I made it clear what I was talking about, there is 25 ft. of space between the house and the fence. If fast growth during the early years was the top priority, over any other consideration the larger growing choice would have been the one to make. With - according to the public agency that introduced 'Green Giant' - a 12-20 ft. average crown spread being effectively the ultimate size. As in one developed after decades of growth.

    Later in the discussion it was then stated that something like the 'Smaragd' was really what the original poster wanted in the first place.

  • jpm995
    5 years ago

    Looking at your yard the emeralds would be perfect. Their size [15'h x 3'w] makes for privacy even if your property is a little lower. The giants grow so tall and wide you'll have no yard left. Plus the emeralds have a very formal look unlike the gg's. The only downside is you'll need more of them.

  • gardengal48 (PNW Z8/9)
    5 years ago

    With a 25' depth between the fence and the house, there will be NO garden left to speak of if planting the Green Giants.....5-10' max after a reasonably short amount of time. And I can't imagine many homeowners will be enamoured by a solid 25'+ wall of green immediately or very closely adjacent to the house. They are simply not the right choice for so narrow a planting space!

  • Embothrium
    5 years ago
    last modified: 5 years ago

    Here is what I said, which apparently needs to be repeated:

    If rapid height is your main goal there you do in fact have enough horizontal space for the 'Green Giant' to fit, and still have a pretty fair amount left over. Providing you don't mind living within a tall wall of green, or having that feature present when attempting to sell the property later. That for me is the main recurring issue with plantings of this cultivar on many sites - the eventual height of these hedges, and the psychological effects this height will have on users of these properties once the plantings have sized up.

    As well as how much shade they will produce - it is the same general situation as with all of the towering, gloomy Leyland cypress screens that have been planted in later years. And for which 'Green Giant' has been recommended as a substitute - in eastern North American climates.

  • alley_cat_gw_7b
    5 years ago
    Hi dsjnj, I'm sure you know gg's are too large if you want any yard at all. I just measured one of my EG's outside and the end one is over 13' tall x 5' wide at chest height.
    shovel for scale.
  • alley_cat_gw_7b
    5 years ago
    I recommend don't buy too big and plant in the fall. I'm below you 7b Md.
  • enjay2014
    5 years ago

    Hi! There, coming from the same state & zone, im in similar situation as you. My neighbor's house isnt elevated but their deck is & they love that deck, making privacy a problem. First year i moved here i tried planting 5 foot Emerald arborvitaes. This was before i learned that it will take them 20 years before they reach mature height of about 15 feet. So i removed them the second year & replaced 40 emeralds with 40 American pillar arborvitaes. You will love how narrow this is & how fast it grows, the growth rate of 3 feet per year, but the issue right now is the foliage being thin. I only have 9 feet between my neighbor & me & this arborvitae is just the perfect width. I took these picts just now. Theyre 4 years old, the tallest is more than 12 feet, the smaller ones are about 10 feet.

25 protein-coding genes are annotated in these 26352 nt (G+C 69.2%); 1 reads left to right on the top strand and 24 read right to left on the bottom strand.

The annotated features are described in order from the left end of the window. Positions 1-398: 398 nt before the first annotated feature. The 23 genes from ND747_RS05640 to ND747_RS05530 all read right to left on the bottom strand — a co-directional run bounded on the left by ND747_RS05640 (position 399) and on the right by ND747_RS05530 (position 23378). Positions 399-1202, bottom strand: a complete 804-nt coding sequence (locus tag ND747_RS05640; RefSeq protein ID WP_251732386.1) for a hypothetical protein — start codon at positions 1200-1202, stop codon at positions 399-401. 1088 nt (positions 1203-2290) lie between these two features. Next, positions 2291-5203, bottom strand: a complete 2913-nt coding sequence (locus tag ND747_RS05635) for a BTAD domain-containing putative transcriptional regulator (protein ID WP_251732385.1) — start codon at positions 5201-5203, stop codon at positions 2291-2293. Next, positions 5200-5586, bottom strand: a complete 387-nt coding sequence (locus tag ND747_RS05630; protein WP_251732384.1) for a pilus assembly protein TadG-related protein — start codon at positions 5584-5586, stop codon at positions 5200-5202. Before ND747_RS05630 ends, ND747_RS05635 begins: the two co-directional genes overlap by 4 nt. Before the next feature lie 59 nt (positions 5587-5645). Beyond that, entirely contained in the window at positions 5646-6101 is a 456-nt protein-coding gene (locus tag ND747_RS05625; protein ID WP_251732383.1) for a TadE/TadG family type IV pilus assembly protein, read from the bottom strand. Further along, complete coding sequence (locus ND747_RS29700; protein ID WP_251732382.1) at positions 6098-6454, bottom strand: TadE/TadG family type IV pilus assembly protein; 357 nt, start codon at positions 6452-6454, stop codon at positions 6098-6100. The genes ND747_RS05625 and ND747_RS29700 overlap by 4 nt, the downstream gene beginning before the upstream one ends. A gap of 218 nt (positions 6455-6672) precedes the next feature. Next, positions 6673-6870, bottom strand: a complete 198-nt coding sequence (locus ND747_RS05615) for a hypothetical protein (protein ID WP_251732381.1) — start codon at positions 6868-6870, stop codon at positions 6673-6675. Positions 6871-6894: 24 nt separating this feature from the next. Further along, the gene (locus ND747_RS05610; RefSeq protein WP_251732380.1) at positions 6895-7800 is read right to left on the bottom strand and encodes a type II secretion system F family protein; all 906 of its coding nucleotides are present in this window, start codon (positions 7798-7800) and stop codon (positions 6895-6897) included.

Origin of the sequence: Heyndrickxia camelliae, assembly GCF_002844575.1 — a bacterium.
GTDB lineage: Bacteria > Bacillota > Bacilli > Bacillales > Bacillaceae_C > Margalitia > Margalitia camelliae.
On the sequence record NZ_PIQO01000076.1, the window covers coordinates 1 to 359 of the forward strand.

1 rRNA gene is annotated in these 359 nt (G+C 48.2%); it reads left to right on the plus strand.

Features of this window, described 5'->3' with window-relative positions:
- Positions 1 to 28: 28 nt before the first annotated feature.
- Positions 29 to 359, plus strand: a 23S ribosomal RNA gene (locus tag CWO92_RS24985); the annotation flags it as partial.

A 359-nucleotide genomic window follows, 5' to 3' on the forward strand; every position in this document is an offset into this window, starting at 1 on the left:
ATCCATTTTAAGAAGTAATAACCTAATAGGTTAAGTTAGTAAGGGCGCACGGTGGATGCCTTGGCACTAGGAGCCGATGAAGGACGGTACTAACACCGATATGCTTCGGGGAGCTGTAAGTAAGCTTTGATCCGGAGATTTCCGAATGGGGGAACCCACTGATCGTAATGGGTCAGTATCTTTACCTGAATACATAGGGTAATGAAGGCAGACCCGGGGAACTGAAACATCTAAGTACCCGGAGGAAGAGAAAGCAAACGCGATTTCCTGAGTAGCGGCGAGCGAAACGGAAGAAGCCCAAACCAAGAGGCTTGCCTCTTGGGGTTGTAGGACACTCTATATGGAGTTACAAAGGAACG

• enjay2014
    5 years ago
    last modified: 5 years ago
  • G B
    Original Author
    5 years ago

    Enjay thanks for that info. Good stuff. I worry about the sparseness though with the AP.


    I took some pics around my neighborhood of some other people's 'privacy hedges' Do these all look like GG, or Nigra or similar? Maybe leland?









    They look relatively 'narrow' and very tall. I just don't want to end up planting the EGs and have them too short and do not much for privacy.


    I can get 5-6' EGs for $90 each, or 6-7' for $140.

  • G B
    Original Author
    5 years ago

    So I went with the EG,s. Got 21 6-7 footers for $850 delivered. Was the best price around.

    I am trying to avoid feeling like enjay in that I dont want to wait 20 years for the height, but again those APs just seem a little to sparse for their desired effect.


    Most of the trees look pretty good, though I have a couple with secondary leaders.






    This is the worst offender of the secondary leader issue:




    Should I cut the second leader? Tie the two together?



  • socalnolympia
    5 years ago
    last modified: 5 years ago

    I really hate these "privacy hedges". A lot of times they are completely hideous. Can't anyone think up a more creative species besides a drab row of Arborvitae? Even then, it kind of blocks the whole open flow and makes things seem more enclosed. Not necessarily what you want if you have a small yard to begin with.

    If you wanted more privacy, maybe you shouldn't have bought the house in the first place.

    It also leads to a nightmare of disease issues if your neighbor has any apple trees (for your neighbor).

  • gardengal48 (PNW Z8/9)
    5 years ago

    With the vast majority of current residential developments, privacy is a luxury few are blessed with. Lots are simply too small to be able to afford real privacy from your neighbors without some sort of plant material to provide it. Not everyone has the financial wherewithal to afford the privacy that comes with significant real estate, especially if they live in a semi-urban area. And arborvitaes make excellent privacy screens for the very reason that they grow just about anywhere, are evergreen and do not take up too much real estate. They may be "boring" but they are the poster child for privacy screens.